Face future threats but keep troops

Article published in The Daily Mirror, 16 March 2021. © Richard Kemp

The Government is right to focus major funding on new threats like cyber and new capabilities like AI and unmanned systems.

But defence planners, rightly eager to avoid the traditional British sickness of ‘fighting the last war’, often become dazzled by the new at the expense of the old.

The reality is that not all future enemies will fight in the so-called grey zone.

It is a mistake to cut large numbers of troops, combat planes and warships.

Our major enemies such as Russia, China and Iran watch how we respond to lesser threats and take advantage of any weakness of capability or political will.

As Boris Johnson said yesterday, the US remains our major ally.

When trouble hits, boots on the ground are always the top of their shopping list.

Roy Greenslade’s distorted version of the history of the Troubles is as shameful as it is naive

Article published in The Daily Telegraph, 2 March 2021. © Richard Kemp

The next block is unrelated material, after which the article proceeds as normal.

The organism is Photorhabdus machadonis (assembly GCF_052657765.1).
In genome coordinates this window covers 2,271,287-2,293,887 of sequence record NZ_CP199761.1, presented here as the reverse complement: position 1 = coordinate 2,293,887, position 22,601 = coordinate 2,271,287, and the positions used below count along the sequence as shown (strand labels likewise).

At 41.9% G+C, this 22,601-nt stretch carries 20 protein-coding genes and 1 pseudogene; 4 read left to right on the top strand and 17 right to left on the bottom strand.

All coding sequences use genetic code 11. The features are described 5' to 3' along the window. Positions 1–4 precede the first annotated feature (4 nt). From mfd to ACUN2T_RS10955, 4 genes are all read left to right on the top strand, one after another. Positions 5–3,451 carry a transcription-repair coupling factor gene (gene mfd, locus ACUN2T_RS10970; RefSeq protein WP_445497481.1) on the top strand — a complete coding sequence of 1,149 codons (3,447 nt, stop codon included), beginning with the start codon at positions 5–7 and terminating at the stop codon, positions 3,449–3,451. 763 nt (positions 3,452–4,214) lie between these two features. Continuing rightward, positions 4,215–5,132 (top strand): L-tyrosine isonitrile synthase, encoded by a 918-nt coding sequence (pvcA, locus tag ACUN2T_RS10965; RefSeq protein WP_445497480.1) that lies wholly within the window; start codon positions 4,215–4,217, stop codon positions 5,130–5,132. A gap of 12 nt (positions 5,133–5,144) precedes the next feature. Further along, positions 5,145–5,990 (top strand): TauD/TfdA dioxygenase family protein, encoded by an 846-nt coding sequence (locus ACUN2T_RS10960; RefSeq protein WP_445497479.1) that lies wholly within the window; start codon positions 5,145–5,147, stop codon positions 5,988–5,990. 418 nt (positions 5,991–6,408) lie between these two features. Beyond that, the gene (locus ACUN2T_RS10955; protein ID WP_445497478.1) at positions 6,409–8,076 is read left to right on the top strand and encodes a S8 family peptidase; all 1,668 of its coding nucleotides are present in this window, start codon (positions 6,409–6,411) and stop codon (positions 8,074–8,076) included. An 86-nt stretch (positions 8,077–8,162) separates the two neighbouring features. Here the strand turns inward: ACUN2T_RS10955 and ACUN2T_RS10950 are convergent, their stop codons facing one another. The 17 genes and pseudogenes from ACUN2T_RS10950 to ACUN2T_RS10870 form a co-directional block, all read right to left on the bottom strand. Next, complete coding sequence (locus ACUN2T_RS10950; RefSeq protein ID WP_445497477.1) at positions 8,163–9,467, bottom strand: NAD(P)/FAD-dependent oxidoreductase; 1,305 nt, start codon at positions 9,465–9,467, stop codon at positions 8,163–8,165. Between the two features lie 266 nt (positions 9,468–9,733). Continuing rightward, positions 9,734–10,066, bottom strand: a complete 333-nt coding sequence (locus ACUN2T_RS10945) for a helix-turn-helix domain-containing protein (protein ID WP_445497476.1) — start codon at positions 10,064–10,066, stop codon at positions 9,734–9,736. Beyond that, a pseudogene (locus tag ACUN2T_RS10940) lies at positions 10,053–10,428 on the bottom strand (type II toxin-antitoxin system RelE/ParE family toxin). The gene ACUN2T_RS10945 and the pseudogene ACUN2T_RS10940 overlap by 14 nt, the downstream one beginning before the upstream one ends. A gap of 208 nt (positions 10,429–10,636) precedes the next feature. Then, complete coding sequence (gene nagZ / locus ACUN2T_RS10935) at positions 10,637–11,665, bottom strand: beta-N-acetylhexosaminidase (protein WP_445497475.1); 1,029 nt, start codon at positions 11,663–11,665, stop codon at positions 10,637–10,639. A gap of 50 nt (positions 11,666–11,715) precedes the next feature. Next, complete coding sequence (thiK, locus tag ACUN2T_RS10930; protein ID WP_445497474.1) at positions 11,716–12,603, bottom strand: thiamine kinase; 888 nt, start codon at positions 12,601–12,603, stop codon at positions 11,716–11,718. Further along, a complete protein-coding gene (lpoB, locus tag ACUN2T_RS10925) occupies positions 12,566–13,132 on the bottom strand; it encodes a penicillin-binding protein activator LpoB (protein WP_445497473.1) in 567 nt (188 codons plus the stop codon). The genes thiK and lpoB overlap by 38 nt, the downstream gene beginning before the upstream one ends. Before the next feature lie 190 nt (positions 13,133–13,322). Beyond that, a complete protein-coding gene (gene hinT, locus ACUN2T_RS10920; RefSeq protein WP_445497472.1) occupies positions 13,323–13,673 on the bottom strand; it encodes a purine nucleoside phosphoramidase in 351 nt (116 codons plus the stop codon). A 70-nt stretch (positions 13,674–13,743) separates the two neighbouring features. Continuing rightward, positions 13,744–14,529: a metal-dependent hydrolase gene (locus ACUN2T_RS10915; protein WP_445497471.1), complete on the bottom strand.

Roy Greenslade, the former Guardian journalist, admitted this week that he supported the IRA terror campaign that killed hundreds of his country’s soldiers and police.

He wrote columns for An Phoblacht, Sinn Fein-IRA’s influential propaganda newspaper, which for decades was used to promote and justify Republican terrorism. He stood surety for John Downey, an IRA terrorist believed to have been involved in the 1982 Hyde Park bombing that killed four soldiers and seven horses. He was friends with Pat Doherty, a Sinn Fein politician accused of membership of the IRA Army Council.

I’ll let others question Mr Greenslade’s journalistic integrity, given that he effectively kept his allegiance secret for years while piously judging others on media ethics.

My concern, as a former British soldier who served in Northern Ireland, is what appears to be his attempt to rewrite the history of the Troubles, and to insult the memory of those who died trying to stop the violence.